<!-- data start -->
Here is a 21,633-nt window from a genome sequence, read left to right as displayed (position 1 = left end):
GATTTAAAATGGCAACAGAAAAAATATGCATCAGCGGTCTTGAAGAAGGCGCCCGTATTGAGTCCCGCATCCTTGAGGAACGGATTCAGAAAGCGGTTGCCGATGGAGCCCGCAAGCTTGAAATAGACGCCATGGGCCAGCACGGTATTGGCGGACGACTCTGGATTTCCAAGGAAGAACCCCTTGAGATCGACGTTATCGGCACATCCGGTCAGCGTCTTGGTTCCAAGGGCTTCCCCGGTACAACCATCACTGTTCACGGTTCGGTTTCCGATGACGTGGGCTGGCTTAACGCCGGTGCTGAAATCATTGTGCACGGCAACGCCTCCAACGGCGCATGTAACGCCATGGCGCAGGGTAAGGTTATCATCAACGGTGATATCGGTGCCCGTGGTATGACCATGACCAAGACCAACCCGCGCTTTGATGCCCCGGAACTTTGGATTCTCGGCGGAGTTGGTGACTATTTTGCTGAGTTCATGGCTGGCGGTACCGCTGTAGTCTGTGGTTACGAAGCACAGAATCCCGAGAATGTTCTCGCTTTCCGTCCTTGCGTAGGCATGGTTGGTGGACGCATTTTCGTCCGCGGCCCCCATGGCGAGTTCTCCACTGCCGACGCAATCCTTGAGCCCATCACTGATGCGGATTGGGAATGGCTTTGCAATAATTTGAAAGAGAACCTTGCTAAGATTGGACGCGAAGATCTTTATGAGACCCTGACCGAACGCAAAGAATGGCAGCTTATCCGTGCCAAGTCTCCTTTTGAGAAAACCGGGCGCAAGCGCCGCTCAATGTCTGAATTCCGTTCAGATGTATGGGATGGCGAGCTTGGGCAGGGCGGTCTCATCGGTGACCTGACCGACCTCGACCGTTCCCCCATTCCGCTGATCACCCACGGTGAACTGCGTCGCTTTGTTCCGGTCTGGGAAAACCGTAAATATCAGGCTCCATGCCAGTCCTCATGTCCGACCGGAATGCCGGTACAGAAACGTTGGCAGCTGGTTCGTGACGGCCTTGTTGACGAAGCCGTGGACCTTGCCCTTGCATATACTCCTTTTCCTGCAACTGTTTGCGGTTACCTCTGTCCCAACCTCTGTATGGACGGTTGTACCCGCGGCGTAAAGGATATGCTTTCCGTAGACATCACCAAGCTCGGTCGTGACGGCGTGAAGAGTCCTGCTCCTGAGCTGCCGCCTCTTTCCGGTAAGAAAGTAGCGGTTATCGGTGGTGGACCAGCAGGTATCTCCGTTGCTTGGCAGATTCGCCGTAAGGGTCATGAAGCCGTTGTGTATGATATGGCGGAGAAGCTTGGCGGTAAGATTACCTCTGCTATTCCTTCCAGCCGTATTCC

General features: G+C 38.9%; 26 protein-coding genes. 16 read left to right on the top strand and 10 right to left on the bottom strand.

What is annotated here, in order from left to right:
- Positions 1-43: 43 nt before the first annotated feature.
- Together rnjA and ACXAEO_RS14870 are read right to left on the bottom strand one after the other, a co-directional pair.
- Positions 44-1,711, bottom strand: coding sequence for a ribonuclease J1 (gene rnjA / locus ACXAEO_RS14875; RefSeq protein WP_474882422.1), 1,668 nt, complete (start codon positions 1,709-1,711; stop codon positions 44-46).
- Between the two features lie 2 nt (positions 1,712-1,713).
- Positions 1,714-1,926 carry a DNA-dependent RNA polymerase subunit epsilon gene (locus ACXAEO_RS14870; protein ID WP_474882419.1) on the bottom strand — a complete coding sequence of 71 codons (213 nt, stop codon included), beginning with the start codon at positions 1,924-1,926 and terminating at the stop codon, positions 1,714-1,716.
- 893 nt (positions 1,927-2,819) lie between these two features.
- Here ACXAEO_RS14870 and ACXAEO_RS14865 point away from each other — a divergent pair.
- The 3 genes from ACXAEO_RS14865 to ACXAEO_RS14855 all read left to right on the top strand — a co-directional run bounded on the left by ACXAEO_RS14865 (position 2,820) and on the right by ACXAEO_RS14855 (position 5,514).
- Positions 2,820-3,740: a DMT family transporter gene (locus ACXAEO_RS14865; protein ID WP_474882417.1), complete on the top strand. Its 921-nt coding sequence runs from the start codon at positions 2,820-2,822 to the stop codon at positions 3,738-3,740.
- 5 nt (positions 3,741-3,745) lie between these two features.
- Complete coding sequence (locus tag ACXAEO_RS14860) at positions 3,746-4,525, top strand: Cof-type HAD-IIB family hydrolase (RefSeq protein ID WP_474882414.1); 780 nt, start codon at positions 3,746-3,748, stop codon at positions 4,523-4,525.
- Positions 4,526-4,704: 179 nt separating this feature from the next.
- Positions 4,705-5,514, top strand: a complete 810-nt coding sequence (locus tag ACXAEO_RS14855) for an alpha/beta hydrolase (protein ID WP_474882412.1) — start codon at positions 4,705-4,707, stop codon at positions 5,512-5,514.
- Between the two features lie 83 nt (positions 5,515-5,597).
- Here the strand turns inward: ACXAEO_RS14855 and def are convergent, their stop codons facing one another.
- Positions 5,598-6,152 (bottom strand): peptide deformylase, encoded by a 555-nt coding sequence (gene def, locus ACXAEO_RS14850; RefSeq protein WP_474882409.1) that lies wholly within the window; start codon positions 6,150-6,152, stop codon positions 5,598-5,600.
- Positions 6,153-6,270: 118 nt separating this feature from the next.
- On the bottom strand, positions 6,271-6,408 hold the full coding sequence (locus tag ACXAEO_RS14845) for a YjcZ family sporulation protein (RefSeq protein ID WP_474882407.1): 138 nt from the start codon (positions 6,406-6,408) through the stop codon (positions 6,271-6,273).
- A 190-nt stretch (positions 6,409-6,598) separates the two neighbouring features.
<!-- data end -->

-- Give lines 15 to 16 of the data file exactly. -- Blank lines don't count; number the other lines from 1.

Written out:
- Complete coding sequence (locus tag ACXAEO_RS14860) at positions 3,746-4,525, top strand: Cof-type HAD-IIB family hydrolase (RefSeq protein ID WP_474882414.1); 780 nt, start codon at positions 3,746-3,748, stop codon at positions 4,523-4,525.
- Positions 4,526-4,704: 179 nt separating this feature from the next.